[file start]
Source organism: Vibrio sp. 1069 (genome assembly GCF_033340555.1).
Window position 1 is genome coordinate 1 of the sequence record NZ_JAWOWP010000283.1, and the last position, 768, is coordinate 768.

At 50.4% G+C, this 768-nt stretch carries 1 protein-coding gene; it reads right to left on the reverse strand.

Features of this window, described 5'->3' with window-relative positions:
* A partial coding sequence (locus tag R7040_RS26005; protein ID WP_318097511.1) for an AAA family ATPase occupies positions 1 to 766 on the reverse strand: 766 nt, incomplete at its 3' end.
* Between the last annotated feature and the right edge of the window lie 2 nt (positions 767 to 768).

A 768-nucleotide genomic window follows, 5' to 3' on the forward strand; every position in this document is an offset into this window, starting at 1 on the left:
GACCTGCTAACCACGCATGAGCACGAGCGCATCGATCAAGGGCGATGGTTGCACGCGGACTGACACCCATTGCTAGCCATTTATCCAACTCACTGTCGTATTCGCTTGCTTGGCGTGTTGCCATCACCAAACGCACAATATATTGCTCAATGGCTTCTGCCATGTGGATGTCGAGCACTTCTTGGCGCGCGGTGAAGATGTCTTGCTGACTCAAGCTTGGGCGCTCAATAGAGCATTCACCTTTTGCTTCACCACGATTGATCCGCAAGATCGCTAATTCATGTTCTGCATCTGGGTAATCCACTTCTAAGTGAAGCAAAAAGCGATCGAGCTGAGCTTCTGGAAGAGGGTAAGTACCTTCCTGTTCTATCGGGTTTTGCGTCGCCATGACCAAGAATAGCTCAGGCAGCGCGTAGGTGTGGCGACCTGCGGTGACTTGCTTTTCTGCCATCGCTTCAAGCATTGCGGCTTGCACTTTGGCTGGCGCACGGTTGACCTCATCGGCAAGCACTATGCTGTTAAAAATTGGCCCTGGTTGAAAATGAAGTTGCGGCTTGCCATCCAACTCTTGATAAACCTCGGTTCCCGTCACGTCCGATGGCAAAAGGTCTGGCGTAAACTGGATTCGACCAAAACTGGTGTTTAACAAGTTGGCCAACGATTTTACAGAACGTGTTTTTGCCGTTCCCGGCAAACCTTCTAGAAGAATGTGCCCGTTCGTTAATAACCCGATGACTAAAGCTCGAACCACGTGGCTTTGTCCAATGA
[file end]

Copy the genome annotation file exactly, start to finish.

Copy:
Source organism: Vibrio sp. 1069 (genome assembly GCF_033340555.1).
Window position 1 is genome coordinate 1 of the sequence record NZ_JAWOWP010000283.1, and the last position, 768, is coordinate 768.

At 50.4% G+C, this 768-nt stretch carries 1 protein-coding gene; it reads right to left on the reverse strand.

Features of this window, described 5'->3' with window-relative positions:
* A partial coding sequence (locus tag R7040_RS26005; protein ID WP_318097511.1) for an AAA family ATPase occupies positions 1 to 766 on the reverse strand: 766 nt, incomplete at its 3' end.
* Between the last annotated feature and the right edge of the window lie 2 nt (positions 767 to 768).

A 768-nucleotide genomic window follows, 5' to 3' on the forward strand; every position in this document is an offset into this window, starting at 1 on the left:
GACCTGCTAACCACGCATGAGCACGAGCGCATCGATCAAGGGCGATGGTTGCACGCGGACTGACACCCATTGCTAGCCATTTATCCAACTCACTGTCGTATTCGCTTGCTTGGCGTGTTGCCATCACCAAACGCACAATATATTGCTCAATGGCTTCTGCCATGTGGATGTCGAGCACTTCTTGGCGCGCGGTGAAGATGTCTTGCTGACTCAAGCTTGGGCGCTCAATAGAGCATTCACCTTTTGCTTCACCACGATTGATCCGCAAGATCGCTAATTCATGTTCTGCATCTGGGTAATCCACTTCTAAGTGAAGCAAAAAGCGATCGAGCTGAGCTTCTGGAAGAGGGTAAGTACCTTCCTGTTCTATCGGGTTTTGCGTCGCCATGACCAAGAATAGCTCAGGCAGCGCGTAGGTGTGGCGACCTGCGGTGACTTGCTTTTCTGCCATCGCTTCAAGCATTGCGGCTTGCACTTTGGCTGGCGCACGGTTGACCTCATCGGCAAGCACTATGCTGTTAAAAATTGGCCCTGGTTGAAAATGAAGTTGCGGCTTGCCATCCAACTCTTGATAAACCTCGGTTCCCGTCACGTCCGATGGCAAAAGGTCTGGCGTAAACTGGATTCGACCAAAACTGGTGTTTAACAAGTTGGCCAACGATTTTACAGAACGTGTTTTTGCCGTTCCCGGCAAACCTTCTAGAAGAATGTGCCCGTTCGTTAATAACCCGATGACTAAAGCTCGAACCACGTGGCTTTGTCCAATGA